Industry Need for Continued Scaling
Technological advances in transistor scaling have had a dramatic effect on consumer electronics and their corresponding use cases. In 1973, Motorola developed the first mobile phone, which weighed 2.5 pounds, was 9 inches long, had limited battery life and only allowed users to make and receive calls. Fast forward to today's mobile devices that fit in the palm of your hand, with batteries that last all day and more computing power than ever thought possible.
While it has taken 40 years to come this far, innovation has been exceptionally rapid over the course of the past 10 years, and consumer expectations have accelerated at a similar pace. What sort of features and computing capabilities will we expect of our mobile devices five years from now? How about in 10 years? Future improvements largely hinge on the industry's ability to continue on the path of Moore's Law by producing ever-smaller transistors with ever-greater performance. Satisfactory scaling fulfills two core requirements: the need for smaller transistors that reduce costs and a parallel need for improved performance and lower power consumption.
To date, transistor scaling has continued in accordance with Moore's Law down to 32 nm. Engineering challenges, however, are forcing chipmakers to compromise performance and power efficiency in order to reach smaller nodes - unless they switch to new technologies that help better solve these challenges. Today, the semiconductor industry is starting to deploy such new technologies, largely relying on "fully-depleted" transistors for continued scaling and performance gains.
Fully Depleted Silicon Technology
A fully depleted (FD) transistor can be planar or tri-dimensional. In each case, in direct contrast with other technologies commonly used today, the current between source and drain is allowed to flow only through a thin silicon region, defined by the physical parameters of the transistor.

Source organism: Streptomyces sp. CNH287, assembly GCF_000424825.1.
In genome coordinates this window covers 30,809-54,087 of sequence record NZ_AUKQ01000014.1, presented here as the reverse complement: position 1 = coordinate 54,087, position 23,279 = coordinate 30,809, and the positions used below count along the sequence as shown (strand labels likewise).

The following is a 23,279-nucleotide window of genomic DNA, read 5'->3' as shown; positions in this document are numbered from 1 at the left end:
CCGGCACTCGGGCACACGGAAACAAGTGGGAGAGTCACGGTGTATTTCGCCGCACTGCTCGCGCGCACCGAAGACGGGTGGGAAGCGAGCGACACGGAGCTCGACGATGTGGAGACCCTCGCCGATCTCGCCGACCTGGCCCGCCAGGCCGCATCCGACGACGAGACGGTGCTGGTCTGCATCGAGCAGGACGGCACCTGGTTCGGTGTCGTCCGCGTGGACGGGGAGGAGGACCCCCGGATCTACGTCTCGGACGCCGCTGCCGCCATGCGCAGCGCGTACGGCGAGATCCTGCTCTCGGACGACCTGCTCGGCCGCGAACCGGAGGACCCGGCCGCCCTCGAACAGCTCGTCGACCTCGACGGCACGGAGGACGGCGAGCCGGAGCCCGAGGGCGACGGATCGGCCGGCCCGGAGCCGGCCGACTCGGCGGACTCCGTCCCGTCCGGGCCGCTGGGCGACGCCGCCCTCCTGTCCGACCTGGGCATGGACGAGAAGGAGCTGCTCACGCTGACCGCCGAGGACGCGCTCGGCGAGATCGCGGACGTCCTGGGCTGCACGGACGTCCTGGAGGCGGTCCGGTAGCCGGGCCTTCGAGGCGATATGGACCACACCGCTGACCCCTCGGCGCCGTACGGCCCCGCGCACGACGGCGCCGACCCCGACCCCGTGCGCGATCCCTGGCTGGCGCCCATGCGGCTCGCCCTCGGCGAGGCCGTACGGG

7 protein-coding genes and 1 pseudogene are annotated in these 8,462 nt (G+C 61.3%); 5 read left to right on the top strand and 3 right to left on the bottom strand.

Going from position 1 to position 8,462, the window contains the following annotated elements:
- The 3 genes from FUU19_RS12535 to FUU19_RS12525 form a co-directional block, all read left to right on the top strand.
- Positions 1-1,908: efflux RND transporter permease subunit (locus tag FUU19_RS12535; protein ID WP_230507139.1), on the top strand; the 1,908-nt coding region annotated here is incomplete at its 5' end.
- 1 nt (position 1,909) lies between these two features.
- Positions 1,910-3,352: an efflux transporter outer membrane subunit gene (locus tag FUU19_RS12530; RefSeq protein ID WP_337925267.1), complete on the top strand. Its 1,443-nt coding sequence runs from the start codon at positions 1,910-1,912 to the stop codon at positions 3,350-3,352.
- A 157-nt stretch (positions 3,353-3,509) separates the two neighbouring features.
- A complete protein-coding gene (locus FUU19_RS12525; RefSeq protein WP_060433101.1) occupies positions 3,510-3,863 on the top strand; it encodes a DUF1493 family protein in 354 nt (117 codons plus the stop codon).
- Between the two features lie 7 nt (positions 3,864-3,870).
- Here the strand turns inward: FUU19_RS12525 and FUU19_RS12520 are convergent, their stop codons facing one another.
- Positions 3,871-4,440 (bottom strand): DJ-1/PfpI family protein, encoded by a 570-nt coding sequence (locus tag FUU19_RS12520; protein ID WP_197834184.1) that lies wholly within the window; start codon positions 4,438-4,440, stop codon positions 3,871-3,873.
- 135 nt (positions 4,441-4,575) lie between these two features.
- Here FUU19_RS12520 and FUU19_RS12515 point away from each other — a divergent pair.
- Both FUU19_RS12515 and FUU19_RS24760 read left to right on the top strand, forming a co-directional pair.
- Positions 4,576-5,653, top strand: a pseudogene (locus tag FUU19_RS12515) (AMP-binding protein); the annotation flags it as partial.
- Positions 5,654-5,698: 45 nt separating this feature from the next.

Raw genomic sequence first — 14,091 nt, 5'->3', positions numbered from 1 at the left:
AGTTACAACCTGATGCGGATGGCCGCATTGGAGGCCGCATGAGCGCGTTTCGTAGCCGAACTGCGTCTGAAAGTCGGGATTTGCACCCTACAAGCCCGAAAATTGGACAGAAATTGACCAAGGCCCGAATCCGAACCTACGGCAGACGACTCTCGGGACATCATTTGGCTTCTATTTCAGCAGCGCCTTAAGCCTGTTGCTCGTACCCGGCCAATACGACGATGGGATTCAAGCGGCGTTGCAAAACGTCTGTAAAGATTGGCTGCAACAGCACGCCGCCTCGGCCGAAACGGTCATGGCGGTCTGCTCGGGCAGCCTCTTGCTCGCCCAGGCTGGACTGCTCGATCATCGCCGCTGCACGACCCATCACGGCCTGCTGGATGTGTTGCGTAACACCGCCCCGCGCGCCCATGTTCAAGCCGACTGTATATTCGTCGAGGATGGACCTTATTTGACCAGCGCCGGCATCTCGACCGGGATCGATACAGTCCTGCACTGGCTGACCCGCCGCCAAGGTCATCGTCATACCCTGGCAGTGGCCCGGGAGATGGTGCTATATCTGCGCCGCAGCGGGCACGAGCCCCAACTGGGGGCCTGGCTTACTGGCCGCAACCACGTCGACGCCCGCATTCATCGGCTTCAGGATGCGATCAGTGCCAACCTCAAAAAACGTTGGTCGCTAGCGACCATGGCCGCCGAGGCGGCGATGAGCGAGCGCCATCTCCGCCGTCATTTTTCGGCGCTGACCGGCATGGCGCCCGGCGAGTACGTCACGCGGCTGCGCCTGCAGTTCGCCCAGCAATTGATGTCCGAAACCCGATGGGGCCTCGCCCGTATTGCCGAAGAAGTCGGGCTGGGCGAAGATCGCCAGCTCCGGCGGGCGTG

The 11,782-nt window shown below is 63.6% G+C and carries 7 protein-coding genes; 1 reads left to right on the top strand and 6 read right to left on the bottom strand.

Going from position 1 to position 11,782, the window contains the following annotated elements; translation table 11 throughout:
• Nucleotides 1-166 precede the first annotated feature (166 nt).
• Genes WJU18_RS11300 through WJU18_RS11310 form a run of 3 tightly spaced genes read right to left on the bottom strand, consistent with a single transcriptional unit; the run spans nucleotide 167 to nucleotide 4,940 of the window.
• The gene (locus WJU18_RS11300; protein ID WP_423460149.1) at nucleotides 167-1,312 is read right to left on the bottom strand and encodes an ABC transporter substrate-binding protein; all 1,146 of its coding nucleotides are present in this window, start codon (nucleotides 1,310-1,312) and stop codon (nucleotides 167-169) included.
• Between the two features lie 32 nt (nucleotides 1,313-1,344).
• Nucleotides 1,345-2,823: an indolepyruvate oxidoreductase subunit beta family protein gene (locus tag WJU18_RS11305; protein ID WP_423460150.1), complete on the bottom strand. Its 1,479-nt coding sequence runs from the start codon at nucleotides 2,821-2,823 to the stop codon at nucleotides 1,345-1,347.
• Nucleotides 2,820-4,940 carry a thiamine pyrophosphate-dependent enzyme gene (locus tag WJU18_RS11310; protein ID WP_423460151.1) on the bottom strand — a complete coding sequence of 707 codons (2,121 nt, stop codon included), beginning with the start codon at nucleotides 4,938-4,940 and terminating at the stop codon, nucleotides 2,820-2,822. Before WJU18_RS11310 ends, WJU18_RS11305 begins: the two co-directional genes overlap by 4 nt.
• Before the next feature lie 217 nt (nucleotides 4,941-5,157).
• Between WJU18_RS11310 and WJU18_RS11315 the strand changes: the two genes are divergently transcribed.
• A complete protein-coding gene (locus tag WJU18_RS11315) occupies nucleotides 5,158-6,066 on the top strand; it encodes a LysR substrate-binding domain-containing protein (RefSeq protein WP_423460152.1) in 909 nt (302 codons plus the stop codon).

In the planar design of fully depleted technology, transistors are built flat on the silicon. For the three-dimensional alternative, manufacturers fabricate thin vertical "fins" of silicon in which current will flow from source to drain. Additionally, FD transistors can eliminate the need for implanting "dopant" atoms into the channel. These improvements help chipmakers secure gains in both energy efficiency and performance that are required from scaling silicon technology.
Figure 1: Top Left (1a): Cross-section of a conventional MOS transistor on bulk silicon, Top right (1b): Cross-section of a planar fully-depleted transistor (FD-SOI), Bottom (1c): Perspective view of a FinFET (one fin shown here), silicon-on-insulator and bulk silicon flavors. (*) Note: PTS in the bottom right diagram is Punch Through Stopper, which is a heavily doped barrier layer at the bottom of the fin. S is Source, G is Gate, D is Drain of CMOS transistors. Notional views only; dimensions are not to scale.
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